The Competition

ATI has been very aggressive as of late, and we have been quite happy with what we have seen so far. After their circuit design setback with the X1800 last year, ATI really turned things around and offered the X1900 lineup in rather quick succession. Before today, the X1900 was clearly the king of the hill in all things graphics. With the new RD580 chipset from ATI offering 2x x16 PCI Express slots, Crossfire is looking better than ever as well. The comparison at the high end is very exciting: it's never been a better time to be a graphics enthusiast with tons of excess money.

At the same time, the midrange is heating up as well. With prices on the X1600 looking good, the new pressure on NVIDIA from ATI's upcoming X1800 GTO (which we unfortunately don't have), and solid products like the 6800 GS and 7800 GT already out there, the 7600 GT is a welcome addition in price/performance.

So we can get a good idea of what we will be working with, we are providing tables comparing the features of the high end cards and mid range cards we will be testing from NVIDIA and ATI. CrossFire and SLI will be looked at as well.

NVIDIA Graphics Card Specifications
  Vert Pipes Pixel Pipes Raster Pipes Core Clock Mem Clock Mem Size (MB) Mem Bus (bits) Price
GeForce 7900 GTX 8 24 16 650 800 512 256 ~$500+
GeForce 7900 GT 8 24 16 450 660 256 256 ~$325
GeForce 7800 GTX 512 8 24 16 550 850 512 256 $600+
GeForce 7800 GTX 8 24 16 430 600 256 256 $450
GeForce 7800 GT 8 20 16 400 500 256 256 $300
GeForce 7600 GT 5 12 8 560 700 256 128 ~$200
GeForce 6800 GS 5 12 8 425 500 256 256 $180


ATI Graphics Card Specifications
  Vert Pipes Pixel Pipes Raster Pipes Core Clock Mem Clock Mem Size (MB) Mem Bus (bits) Price
Radeon X1900 XTX 8 48 16 650 775 512 256 $600+
Radeon X1900 XT 8 48 16 625 725 512 256 $500
Radeon X1600 XT 5 12 4 590 690 256 128 $150


We will also be including SLI and CrossFire setups for these cards in all cases but for the X1600 XT. Unfortunately, during testing one of our X1600 cards decided to roll over and die (such is the price of working with engineering samples and prerelease products). The other card we would love to have included is the X1800 GTO which has 12 pixel pipes and is clocked similarly to the X1800 XL. As we mentioned previously, ATI didn't get a card to us for testing.

For our comparison, we have decided to test all applications with 4xAA and 8xAF in all tests but Splinter Cell: Chaos Theory. For Splinter Cell we are testing with SM3.0 options enabled and AA disabled as the game doesn't allow both to be set while playing. With all of this power available, our opinion is that AA is worth enabling in just about any situation. The visual quality benefit, even at high resolutions, is well worth it.

NVIDIA's Die Shrink: The 7900 and 7600 The Test and Power
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  • Regs - Thursday, March 9, 2006 - link

    Or am I going to have to look for myself? Im too lazy Derek. Reply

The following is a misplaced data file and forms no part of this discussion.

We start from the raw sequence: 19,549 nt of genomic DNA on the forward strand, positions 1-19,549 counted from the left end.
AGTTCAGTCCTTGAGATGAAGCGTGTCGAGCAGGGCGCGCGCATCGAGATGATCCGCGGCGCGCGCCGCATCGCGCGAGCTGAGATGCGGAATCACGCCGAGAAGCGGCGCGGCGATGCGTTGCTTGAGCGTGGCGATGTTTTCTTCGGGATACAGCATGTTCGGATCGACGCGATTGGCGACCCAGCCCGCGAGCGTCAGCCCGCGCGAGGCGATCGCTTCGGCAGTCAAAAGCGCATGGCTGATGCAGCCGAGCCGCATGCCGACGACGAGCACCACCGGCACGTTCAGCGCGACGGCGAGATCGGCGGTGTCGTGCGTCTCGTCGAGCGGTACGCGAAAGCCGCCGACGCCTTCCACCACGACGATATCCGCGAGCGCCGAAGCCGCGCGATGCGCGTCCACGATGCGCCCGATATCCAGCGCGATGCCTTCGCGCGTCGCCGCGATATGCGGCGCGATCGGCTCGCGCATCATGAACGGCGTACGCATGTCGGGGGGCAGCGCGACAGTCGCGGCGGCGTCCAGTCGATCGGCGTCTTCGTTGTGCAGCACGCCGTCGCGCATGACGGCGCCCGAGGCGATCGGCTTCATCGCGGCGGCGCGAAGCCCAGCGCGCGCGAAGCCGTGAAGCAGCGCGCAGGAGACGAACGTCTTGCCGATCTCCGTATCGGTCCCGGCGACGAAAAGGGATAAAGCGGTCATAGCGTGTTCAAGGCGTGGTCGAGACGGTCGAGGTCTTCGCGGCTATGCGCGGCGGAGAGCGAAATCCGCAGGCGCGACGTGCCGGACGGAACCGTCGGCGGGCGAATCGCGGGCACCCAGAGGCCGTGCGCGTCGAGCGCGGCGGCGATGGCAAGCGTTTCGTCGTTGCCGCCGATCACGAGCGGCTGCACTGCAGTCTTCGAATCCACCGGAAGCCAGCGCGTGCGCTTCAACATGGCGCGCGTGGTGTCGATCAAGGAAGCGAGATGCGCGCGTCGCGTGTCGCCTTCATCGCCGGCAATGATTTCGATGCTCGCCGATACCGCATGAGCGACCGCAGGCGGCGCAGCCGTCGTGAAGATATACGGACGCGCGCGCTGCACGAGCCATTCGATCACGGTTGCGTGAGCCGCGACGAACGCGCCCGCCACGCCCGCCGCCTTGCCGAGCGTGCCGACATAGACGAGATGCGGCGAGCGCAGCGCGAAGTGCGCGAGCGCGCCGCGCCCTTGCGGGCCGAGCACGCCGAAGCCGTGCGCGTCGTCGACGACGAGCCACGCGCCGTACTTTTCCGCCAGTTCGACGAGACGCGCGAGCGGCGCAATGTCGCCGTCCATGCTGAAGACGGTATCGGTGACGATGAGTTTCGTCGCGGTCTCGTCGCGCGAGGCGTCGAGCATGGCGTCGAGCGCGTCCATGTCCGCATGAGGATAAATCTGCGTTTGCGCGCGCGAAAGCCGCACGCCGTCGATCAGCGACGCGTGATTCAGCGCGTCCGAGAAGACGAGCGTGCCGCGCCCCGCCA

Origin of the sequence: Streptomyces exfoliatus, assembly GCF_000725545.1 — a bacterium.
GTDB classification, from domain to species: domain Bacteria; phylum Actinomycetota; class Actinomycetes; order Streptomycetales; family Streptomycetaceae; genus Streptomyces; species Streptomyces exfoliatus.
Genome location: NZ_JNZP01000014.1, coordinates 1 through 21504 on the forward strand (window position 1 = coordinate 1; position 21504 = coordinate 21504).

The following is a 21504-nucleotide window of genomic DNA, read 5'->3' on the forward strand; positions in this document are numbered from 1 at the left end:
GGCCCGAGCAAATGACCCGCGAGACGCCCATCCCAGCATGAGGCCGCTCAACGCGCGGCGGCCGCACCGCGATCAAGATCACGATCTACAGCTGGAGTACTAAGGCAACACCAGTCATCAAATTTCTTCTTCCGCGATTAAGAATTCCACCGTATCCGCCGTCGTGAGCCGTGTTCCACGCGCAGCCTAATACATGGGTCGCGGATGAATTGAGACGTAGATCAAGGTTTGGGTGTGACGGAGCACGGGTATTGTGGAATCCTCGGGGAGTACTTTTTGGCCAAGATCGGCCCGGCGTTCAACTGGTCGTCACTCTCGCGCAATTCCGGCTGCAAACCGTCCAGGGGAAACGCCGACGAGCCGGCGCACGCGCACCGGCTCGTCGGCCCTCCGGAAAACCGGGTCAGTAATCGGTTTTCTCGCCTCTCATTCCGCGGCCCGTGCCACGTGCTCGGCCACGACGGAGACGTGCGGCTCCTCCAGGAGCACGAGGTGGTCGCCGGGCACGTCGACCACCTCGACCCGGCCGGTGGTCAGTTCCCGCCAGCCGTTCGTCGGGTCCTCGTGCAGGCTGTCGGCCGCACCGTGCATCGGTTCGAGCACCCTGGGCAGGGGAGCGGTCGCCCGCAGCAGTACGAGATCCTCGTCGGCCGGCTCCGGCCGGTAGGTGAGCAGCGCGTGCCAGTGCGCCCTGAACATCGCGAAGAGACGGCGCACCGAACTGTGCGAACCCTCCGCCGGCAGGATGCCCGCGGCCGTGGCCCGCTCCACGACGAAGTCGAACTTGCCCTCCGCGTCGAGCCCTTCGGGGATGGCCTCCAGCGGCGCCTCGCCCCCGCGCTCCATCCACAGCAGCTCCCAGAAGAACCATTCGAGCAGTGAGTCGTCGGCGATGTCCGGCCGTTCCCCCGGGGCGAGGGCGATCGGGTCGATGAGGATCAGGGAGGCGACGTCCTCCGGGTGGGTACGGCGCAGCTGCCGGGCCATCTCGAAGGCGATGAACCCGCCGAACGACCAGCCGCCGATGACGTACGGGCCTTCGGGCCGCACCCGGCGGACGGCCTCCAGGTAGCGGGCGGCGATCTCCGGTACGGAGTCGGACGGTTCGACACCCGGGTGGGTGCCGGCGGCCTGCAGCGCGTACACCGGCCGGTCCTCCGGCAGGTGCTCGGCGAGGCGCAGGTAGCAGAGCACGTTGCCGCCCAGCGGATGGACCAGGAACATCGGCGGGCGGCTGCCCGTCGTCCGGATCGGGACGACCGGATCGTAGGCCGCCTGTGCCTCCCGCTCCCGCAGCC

• DerekWilson - Thursday, March 9, 2006 - link

    well... since the 7900 GT performs the same as the 7800 GTX ... and the 7800 GT performance relative to the 7800 GTX is well documented :-)

    You're right though, it might have been good to make this more clear.
    Reply
  • Regs - Thursday, March 9, 2006 - link

    So I suspect a 5-10% difference going from a 7800GT to a 7900GT. Reply
  • Phantronius - Thursday, March 9, 2006 - link

    Derek, why are only the first graphs hightling the 7900' series in orange while the rest are totally blue? It makes it hard to compare them to the 7800 series. Reply
  • DerekWilson - Thursday, March 9, 2006 - link

    sorry, we've had some problems with our graphign engine today -- I will make sure to update the colors on the rest of the graphs so they are more readable.

    my plan is to make the new single cards orange and their sli counterparts green.

    I understand that it is a lot of data in one place, but I hope this helps.

    Thanks,
    Derek Wilson
    Reply
  • coldpower27 - Thursday, March 9, 2006 - link


    I though sites reported that the die size of the R580 is supposed to be 313mm2 not 353mm2 as stated in the article???
    Reply
  • APKasten - Thursday, March 9, 2006 - link

    Man, I've been reading this sight for like two years now and they always find a way to make me feel like a noob. Can anyone tell me what 'the IC' is? Didn't see the long form in the article. Reply
  • DerekWilson - Thursday, March 9, 2006 - link

    Sorry ...

    Integrated Circuit.

    It is the term for what is commonly refered to as a "chip"
    Reply
  • APKasten - Thursday, March 9, 2006 - link

    Oh man that's embarassing...for some reason I just couldn't figure that. Sometimes the brain just doesn't work right. Reply
  • 4AcesIII - Thursday, March 9, 2006 - link

    Not an ATI fan anyways but it does seem that these boys favor ATI in almost every review. Now having had experience with ATI it makes me wonder how they can sleep at night knowing what sort of reputation, and consistant reputation ATI has for absolute crap software/drivers. Some of the TV cards they've put out aren't supported by themselves, left to 3rd party software and powervcr at that. Both ATI and Nvidia have good hardware the huge difference between them is implimentation via drivers and software. Nvidia can do it, ATI can't and they've proven it over time. Nvidia drivers are compatible with more of their older cards until you go back to 2mb TNT cards. ATI wasn't able to do this. I don't find Anandtech impartial anymore, they don't put out anywhere near the amount or quality of articles they used to and there's some plagerism claims about them floating around the web. Because of all this I only keep this link for amusement it's not considered a serious source of info anymore. Reply

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